By Miki Velemirovich
In Canada, small business is huge, accounting for 97.9% of all businesses across the country. Out of an estimated 1.18 million enterprises, 1.15 million are those with fewer than 100 employees1.
A community this size deserves attention. But in order to reach it effectively, marketers need to understand its unique needs.
Unfortunately, on average, more than 50% of small business owners (SBOs) feel big brands are ineffective in engaging with them, neglecting and ignoring them2. This also means that half of every brand’s marketing spend is being wasted3.
While this looks like a failure, Cargo sees it as an opportunity. Over the last decade we have studied the drivers, motivations, values and behaviours of SBOs to better understand their mindsets, and have learned the following:
Relationships matter. SBOs are very loyal once there is an established and reliable relationship with a brand. Like any relationship, they want to feel like an individual with value: not just another account number; SBOs are engaged on everything related to their businesses. They are driven to succeed because for them, their business is their life. Marketers then need to make SBOs feel motivated while appealing to their unique business needs; and Emotion is a key factor that sets small business apart from big business. Emotional ties make SBOs think, act and feel more passionately about their businesses than big brands.
Therefore, SBOs need to feel before they will act.
For these reasons is where a personalized approach makes all the difference. Why? Because most big brands market to small businesses in one of two ways: as business-to-business (B2B) or as business-to-consumer (B2C). But the truth is, SBOs are in their own category—business to small business (B2SB)—and this category is wildly misunderstood and underserved.
Market with heart
The number one frustration SBOs have with marketers and big brands is that they don’t take the time to understand small business; they just want to sell to them4. To SBOs, everything is personal, and every decision is made with a combination of head and heart.
To be successful in B2SB, marketers need to first move the heart to move the mind. This means marketers need to engage with and motivate them, so they feel the benefits of the relationship and can ultimately act on it.
Market to motives
Traditionally, marketers use industry verticals when building their approach. But with more than a thousand different verticals in the small business community, it is impossible to reach decision-makers through traditional methods. Instead, marketers must think horizontally. Rather than trying to reach all 140,000 small businesses in retail, marketers need to understand the common emotional drivers, let’s say, between a clothing retailer, corner grocery, electrical or plumbing supply house and a computer dealer.
It’s important that marketers connect and motivate SBOs through unobservable traits. Uncovering an SBO’s underlying values and behaviours is key to motivating and engaging with them.
Market to mindset
An important distinction in B2SB marketing is that not all SBOs are entrepreneurs: or want to be. Through Cargo’s experience and research, two very distinct mindsets of SBOs emerge: the Artisan and the Crusader.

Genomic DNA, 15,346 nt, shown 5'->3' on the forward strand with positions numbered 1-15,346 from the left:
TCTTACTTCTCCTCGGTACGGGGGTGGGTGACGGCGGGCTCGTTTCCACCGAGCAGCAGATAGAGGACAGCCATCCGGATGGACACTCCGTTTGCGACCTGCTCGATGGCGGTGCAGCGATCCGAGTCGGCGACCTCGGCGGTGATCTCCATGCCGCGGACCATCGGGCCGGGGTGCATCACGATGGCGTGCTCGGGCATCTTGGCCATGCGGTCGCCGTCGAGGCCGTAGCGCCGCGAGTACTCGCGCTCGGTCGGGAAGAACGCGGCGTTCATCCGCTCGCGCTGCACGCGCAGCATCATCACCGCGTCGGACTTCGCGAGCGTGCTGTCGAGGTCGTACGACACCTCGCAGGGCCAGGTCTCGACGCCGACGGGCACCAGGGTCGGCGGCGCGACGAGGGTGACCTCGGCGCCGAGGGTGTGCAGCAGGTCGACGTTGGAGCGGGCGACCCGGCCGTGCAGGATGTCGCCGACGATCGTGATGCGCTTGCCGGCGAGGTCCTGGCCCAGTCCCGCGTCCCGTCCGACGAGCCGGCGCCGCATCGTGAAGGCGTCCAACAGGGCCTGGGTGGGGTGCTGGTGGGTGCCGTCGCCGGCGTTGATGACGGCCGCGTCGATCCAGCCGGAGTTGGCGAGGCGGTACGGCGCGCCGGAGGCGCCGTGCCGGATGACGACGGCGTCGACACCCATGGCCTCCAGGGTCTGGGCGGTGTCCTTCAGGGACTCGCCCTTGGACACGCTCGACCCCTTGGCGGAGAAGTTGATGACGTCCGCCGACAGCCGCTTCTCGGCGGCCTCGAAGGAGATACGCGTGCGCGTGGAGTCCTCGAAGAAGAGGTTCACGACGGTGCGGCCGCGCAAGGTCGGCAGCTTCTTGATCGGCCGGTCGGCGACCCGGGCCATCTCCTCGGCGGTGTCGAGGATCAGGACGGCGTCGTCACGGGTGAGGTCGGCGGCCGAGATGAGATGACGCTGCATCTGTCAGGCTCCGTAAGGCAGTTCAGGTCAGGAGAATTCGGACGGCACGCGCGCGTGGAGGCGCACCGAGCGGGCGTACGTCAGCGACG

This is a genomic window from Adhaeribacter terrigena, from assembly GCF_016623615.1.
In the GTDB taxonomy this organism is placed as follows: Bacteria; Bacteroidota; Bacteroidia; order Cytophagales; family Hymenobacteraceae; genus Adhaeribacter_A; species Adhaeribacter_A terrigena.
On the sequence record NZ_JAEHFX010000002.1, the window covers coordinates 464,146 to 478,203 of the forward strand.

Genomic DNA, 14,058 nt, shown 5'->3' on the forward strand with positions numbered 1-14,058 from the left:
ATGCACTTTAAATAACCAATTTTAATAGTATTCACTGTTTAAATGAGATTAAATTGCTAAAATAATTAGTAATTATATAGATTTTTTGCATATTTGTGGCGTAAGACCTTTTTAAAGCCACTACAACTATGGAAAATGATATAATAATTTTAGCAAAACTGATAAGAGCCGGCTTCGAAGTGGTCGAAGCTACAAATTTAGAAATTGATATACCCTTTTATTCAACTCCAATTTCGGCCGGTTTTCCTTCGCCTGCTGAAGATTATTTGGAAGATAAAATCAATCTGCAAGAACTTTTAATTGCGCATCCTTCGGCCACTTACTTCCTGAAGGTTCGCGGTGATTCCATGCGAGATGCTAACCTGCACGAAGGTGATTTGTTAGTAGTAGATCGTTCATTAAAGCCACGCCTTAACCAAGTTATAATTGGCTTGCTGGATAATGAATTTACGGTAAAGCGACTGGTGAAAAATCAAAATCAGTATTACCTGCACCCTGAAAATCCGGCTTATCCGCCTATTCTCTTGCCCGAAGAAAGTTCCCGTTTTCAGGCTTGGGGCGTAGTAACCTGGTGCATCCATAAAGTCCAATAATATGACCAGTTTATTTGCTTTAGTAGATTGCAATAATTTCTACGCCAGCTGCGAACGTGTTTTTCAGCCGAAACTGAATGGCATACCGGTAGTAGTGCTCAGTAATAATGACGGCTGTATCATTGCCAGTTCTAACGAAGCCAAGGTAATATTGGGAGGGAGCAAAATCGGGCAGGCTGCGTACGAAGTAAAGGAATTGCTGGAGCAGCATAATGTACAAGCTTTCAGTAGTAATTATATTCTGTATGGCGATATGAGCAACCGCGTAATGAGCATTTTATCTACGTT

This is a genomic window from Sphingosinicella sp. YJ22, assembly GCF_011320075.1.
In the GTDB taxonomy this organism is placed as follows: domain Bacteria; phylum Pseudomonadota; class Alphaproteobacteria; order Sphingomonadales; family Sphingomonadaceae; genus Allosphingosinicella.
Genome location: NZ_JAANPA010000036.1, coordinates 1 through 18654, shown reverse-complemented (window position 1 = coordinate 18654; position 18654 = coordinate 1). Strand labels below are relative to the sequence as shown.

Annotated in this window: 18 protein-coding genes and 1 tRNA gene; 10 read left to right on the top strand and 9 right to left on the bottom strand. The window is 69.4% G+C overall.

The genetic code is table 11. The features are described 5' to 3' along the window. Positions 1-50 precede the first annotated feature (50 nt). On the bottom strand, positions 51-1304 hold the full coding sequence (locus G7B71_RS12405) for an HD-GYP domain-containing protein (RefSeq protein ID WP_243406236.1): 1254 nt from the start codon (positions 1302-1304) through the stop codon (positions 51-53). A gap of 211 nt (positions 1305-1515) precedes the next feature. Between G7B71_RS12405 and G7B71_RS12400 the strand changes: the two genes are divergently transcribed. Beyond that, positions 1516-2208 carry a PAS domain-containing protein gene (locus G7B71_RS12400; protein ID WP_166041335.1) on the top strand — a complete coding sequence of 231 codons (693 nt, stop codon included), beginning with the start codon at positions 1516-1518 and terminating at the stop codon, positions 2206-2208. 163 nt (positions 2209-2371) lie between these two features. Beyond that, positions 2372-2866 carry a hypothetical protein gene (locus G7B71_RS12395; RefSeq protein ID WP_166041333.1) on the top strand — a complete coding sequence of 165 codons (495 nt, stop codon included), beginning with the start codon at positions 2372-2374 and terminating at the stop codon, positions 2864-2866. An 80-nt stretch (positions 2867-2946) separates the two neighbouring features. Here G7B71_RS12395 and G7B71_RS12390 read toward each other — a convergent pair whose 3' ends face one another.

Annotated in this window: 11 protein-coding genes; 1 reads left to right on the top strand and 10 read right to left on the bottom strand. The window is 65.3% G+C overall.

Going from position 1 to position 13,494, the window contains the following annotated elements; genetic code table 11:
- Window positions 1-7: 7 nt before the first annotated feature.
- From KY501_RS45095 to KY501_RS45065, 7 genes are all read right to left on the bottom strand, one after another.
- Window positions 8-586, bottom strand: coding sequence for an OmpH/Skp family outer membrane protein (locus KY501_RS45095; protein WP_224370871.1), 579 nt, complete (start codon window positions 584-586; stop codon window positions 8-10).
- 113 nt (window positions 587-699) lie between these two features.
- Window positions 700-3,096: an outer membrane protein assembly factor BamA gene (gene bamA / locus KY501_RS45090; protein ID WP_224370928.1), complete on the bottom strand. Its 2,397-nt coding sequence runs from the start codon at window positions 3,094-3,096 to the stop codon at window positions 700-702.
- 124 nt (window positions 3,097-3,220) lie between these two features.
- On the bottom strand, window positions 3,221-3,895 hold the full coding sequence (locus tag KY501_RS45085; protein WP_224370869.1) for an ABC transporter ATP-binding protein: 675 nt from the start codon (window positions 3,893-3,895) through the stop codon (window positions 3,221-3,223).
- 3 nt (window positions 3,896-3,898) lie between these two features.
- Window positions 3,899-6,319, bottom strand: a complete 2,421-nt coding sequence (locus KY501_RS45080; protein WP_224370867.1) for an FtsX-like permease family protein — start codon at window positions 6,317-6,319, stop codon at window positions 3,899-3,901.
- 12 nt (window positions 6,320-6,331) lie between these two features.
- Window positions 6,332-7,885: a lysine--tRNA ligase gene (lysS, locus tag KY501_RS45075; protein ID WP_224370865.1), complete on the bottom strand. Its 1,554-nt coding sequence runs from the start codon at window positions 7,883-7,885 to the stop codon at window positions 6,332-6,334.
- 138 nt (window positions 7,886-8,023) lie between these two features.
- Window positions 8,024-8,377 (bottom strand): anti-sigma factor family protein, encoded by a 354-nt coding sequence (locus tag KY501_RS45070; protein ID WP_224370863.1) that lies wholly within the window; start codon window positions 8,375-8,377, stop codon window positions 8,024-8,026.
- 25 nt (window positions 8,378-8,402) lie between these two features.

The Artisan has an art, skill or craft that they have turned into a business. Their goals are tied to maintaining a perfect products or skills: everything is about changing “their” world.
On the other hand, the Crusader is all about changing “the” world. These are the people we classically think of as entrepreneurs; they are constantly looking forward, focused on the next big thing and how they can scale their ideas into a world-changing enterprise.
Market the experience
With all small business owners, Artisan or Crusader, the common misbelief among big brands is that price is the most attractive purchasing factor. In reality, SBOs want to buy the best they can afford, which comes from a combination of real and perceived value.
To a small business owner, value goes beyond just the cost; it includes their experience with the product or service. Instead of listing the impersonal technical capabilities of the newest computer, the secret is to market with emotion and communicate how a product or service will make the SBO’s life easier and their business better (by their definition).
For a community as large, diverse and dynamic as Canadian small business, the opportunity to be creative is limitless. The more than one million SBOs in Canada want to work with big brands, but need them to recognize that they are hands-on people who are emotionally invested in every business decision. They are so much more than just another account win. Working with Canadian SBOs through B2SB is a big business opportunity for the brands willing to commit to understanding and building meaningful connections and relationships.
Miki Velemirovich is president of Cargo Canada (www.thecargoagency.com). Prior to joining Cargo, Miki, an experienced marketing expert, spent 20 years with big brands like IBM and Mercedes-Benz in a variety of sales, marketing and finance roles. Miki provides expertise in building strategies that drive results and maximize return on investment, while recognizing and mitigating the pain points big brands feel when trying to market to small businesses.
1 Statistics Canada, “Key Small Business Statistics”, January 2019.
2 Cargo, “Vol. 4 Canada Brand Study: Canadian Brands, You’re Not Hearing Me Either”, July 2013.
3 Vol. 4 Canada Brand Study, Ibid.
4 Cargo, “Vol. 6 Canada Brand Study: Canadian SBOs are going places. Fast!”, March 2014.